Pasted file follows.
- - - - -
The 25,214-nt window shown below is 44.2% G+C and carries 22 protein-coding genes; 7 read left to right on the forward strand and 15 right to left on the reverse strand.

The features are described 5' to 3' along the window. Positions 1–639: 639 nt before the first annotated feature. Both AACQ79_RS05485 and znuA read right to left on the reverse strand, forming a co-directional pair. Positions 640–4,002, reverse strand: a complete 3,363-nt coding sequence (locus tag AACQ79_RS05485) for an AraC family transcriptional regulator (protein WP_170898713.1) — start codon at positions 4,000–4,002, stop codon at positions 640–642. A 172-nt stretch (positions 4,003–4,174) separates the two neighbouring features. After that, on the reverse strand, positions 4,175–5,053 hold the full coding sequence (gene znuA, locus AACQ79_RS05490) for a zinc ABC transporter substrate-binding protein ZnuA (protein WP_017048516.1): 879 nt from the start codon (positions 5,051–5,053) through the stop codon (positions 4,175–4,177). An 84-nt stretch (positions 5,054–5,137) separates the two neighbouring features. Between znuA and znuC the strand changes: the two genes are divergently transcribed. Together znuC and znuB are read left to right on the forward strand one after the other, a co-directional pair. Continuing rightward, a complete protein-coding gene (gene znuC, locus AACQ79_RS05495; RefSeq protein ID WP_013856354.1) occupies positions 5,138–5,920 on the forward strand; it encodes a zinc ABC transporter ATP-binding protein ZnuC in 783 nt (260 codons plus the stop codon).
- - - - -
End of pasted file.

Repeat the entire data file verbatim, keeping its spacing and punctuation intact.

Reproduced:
The 25,214-nt window shown below is 44.2% G+C and carries 22 protein-coding genes; 7 read left to right on the forward strand and 15 right to left on the reverse strand.

The features are described 5' to 3' along the window. Positions 1–639: 639 nt before the first annotated feature. Both AACQ79_RS05485 and znuA read right to left on the reverse strand, forming a co-directional pair. Positions 640–4,002, reverse strand: a complete 3,363-nt coding sequence (locus tag AACQ79_RS05485) for an AraC family transcriptional regulator (protein WP_170898713.1) — start codon at positions 4,000–4,002, stop codon at positions 640–642. A 172-nt stretch (positions 4,003–4,174) separates the two neighbouring features. After that, on the reverse strand, positions 4,175–5,053 hold the full coding sequence (gene znuA, locus AACQ79_RS05490) for a zinc ABC transporter substrate-binding protein ZnuA (protein WP_017048516.1): 879 nt from the start codon (positions 5,051–5,053) through the stop codon (positions 4,175–4,177). An 84-nt stretch (positions 5,054–5,137) separates the two neighbouring features. Between znuA and znuC the strand changes: the two genes are divergently transcribed. Together znuC and znuB are read left to right on the forward strand one after the other, a co-directional pair. Continuing rightward, a complete protein-coding gene (gene znuC, locus AACQ79_RS05495; RefSeq protein ID WP_013856354.1) occupies positions 5,138–5,920 on the forward strand; it encodes a zinc ABC transporter ATP-binding protein ZnuC in 783 nt (260 codons plus the stop codon).